Question: Why are these referred to as “gates to liberation”?

Verse 66

Because they have no self-existent nature, phenomena are empty.

If already empty, how could one establish any characteristic signs?

Since all characteristic signs are themselves in a state of cessation,

What could there be in them that the wise might wish for?


Because dharmas are produced from [a mere conjunction of] conditions, they are devoid of any inherent nature of their own. This is what we refer to as “emptiness” [of inherent existence].

Because [dharmas] are empty [of inherent existence], the mind refrains from [imputation-based] seizing upon objective conditions. Hence [dharmas] are “signless.”

It is on account of having abandoned all [mental imputation of] characteristic signs that one finds there is nothing to provoke any wishes. [Hence dharmas are said to be “wishless.”]

Then again, given that dharmas are only “produced” from [subsidiary] conditions, then its [supposed] “inherently existing nature” is not produced [in the first place]. Because its “inherent nature” is not produced at all, that dharma is “empty” of inherent existence.

If a dharma is “empty,” there are no signs abiding in it. Because such signs are devoid of any existence, [that dharma] is “signless.” 

If that dharma is devoid of any signs, then the mind finds nothing in it upon which it might rely. Because it has nothing upon which it might rely, the mind finds nothing anywhere in the three realms for which it might wish. [Hence we speak of “wishlessness.”]

Verse 74 (p 271)

The bodhisattva benefits beings

And yet does not perceive the existence of any being.

This in itself is the most difficult of all endeavors

And is such a rarity as to be inconceivable.


The bodhisattva’s raising forth of the idea of a “being” is in itself the most difficult and inconceivable of phenomena. It is as unprecedented as being able to paint a mural in empty space. At the level of the ultimate truth (paramārtha), there are basically no “beings” at all. This bodhisattva does not course in any awareness of them and does not even apprehend them as existent entities. Nonetheless, for the sake of bringing benefit and happiness to beings, he proceeds with the diligent practice of vigor. With the sole exception of the great compassion, where could there be any other endeavor so difficult as this?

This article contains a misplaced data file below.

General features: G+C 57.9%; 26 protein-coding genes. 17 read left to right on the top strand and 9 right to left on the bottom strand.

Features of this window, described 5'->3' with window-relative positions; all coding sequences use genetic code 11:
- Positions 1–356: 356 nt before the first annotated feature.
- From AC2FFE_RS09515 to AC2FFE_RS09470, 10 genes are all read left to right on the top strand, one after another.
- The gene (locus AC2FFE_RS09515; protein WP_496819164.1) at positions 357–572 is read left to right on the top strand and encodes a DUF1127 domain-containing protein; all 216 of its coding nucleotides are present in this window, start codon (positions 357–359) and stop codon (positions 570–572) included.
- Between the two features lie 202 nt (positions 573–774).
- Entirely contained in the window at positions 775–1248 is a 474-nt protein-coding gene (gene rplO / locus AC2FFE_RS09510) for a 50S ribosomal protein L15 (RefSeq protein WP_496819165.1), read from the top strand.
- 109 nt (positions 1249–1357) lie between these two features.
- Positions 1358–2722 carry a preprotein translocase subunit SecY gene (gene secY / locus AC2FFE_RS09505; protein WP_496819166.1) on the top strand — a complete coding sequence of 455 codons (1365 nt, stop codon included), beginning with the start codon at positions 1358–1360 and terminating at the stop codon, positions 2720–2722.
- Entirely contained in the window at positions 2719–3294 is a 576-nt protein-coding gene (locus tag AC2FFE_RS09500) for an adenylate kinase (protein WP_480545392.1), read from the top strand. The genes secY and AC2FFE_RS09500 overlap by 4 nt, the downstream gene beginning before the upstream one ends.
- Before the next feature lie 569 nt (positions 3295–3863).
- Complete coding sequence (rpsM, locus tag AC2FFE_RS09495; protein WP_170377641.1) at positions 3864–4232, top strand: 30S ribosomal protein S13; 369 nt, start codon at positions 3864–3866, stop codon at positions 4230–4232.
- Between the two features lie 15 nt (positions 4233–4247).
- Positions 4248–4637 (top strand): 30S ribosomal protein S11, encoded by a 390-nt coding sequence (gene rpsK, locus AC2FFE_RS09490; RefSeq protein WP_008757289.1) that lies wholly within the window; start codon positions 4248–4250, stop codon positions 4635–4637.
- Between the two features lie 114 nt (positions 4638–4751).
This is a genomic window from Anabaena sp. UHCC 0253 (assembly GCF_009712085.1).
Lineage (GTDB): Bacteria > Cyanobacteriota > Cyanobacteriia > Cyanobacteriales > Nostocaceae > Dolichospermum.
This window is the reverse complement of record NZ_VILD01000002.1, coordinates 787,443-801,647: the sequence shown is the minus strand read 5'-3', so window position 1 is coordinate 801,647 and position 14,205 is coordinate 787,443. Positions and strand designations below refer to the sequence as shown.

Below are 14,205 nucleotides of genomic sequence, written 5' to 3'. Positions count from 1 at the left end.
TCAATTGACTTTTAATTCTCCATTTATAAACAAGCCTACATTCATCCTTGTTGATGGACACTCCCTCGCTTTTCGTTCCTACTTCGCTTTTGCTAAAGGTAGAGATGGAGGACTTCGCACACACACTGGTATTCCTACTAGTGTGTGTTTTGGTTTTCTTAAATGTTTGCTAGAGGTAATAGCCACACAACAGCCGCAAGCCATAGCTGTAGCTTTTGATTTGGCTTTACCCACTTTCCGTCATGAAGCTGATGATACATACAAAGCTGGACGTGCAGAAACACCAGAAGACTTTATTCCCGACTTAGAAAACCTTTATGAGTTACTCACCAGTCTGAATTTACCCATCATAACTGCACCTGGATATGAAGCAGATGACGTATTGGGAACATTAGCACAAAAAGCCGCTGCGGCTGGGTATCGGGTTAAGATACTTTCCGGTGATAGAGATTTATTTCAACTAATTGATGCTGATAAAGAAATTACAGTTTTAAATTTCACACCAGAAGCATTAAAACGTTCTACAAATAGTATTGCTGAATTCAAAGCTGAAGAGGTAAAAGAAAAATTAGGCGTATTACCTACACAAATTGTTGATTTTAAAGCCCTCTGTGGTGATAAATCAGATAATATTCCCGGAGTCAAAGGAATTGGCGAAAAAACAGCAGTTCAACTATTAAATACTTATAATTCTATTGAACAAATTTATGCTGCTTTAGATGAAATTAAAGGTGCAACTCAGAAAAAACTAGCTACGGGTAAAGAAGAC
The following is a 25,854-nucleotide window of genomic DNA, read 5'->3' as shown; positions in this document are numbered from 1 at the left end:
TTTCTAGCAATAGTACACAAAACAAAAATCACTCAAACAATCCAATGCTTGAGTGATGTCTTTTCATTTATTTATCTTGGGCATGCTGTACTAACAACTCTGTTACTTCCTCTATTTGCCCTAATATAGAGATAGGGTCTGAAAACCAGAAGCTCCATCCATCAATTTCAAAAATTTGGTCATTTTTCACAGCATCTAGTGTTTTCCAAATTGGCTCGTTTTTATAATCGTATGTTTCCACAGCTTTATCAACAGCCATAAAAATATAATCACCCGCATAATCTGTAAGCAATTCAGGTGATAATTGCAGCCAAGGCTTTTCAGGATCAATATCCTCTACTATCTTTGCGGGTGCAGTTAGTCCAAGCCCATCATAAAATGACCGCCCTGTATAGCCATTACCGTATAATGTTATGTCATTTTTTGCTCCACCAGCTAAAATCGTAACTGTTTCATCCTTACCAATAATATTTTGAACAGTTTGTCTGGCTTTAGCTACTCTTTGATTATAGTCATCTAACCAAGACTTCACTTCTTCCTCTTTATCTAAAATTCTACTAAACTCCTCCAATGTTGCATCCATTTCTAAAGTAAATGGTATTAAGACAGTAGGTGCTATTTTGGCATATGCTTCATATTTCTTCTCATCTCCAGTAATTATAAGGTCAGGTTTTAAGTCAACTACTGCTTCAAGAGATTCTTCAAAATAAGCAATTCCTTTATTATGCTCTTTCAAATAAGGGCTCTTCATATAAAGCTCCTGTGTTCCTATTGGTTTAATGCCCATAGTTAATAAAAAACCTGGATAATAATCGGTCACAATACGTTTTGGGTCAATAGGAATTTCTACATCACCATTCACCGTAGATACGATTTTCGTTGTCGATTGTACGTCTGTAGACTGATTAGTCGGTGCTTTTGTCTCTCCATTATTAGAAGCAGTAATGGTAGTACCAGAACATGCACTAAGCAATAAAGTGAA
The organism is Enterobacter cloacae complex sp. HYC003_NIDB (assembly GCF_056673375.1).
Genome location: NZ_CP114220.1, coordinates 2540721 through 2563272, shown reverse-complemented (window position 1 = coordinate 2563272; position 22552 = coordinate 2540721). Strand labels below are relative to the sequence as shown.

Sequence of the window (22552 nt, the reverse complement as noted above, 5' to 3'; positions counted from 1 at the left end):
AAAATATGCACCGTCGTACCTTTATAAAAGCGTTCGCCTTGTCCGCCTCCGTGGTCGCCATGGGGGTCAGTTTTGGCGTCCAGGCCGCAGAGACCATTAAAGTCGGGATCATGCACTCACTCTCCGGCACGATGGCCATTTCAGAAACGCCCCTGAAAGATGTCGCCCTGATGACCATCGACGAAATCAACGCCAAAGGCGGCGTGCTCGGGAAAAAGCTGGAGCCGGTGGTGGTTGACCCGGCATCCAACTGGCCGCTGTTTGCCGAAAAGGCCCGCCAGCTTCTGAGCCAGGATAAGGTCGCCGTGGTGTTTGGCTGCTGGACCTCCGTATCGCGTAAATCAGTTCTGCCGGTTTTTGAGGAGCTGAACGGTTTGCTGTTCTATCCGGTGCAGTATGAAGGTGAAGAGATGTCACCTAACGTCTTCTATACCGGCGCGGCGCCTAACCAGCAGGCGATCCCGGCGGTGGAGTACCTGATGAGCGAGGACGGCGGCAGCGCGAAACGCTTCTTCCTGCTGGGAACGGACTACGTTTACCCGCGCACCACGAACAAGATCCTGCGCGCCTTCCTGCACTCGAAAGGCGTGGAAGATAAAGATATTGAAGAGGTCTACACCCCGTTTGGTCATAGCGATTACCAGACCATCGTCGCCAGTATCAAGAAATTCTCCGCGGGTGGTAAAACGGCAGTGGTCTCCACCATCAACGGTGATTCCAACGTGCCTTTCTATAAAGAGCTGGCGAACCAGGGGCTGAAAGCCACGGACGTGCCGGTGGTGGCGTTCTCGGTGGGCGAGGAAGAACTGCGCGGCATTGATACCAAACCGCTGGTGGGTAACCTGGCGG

Verse 152 (p 363)

The wise must not base their practice

On getting at the “emptiness” in what is intrinsically empty.

In the case of one determined to get at that emptiness itself,

That wrong is even more extreme than viewing the body as a self.


One relies upon realization of emptiness to eliminate the accumulation [of conceptions] associated with deficient wisdom. The wise must not rely on getting at emptiness itself as the goal of practice. If one sees getting at emptiness itself as the goal of practice, then that error goes beyond even the difficult-to-cure misconcep-tion of those who maintain the view which seizes on the body as constituting a self.

The reason for this is that it is by resort to emptiness that one is able to escape from all view-based practices. In a case where, beyond that, one has developed another view which attempts to grasp at that emptiness itself, this is a circumstance for which there is no cure, this because, there is nothing over and above that through which one can escape [from such a view].

Verse 156 (p 367)

They do not arise in the past.

They do not abide in the present.

They do not go forward into the future.

Contemplate all dharmas in this manner.


Because their “existence” is based solely on the strength of component causes and conditions, and because they have no place from whence they come, dharmas are not produced in the past.

Because they undergo continuous [and complete] destruction in each successive micro-moment (kṣaṇa), and also because they do not abide at all, dharmas do not dwell in the present.

Because they are completely destroyed, leaving no trace, and also because there is no place to which they go, dharmas do not proceed on into the future.

One should direct such analytic contemplation to all dharmas.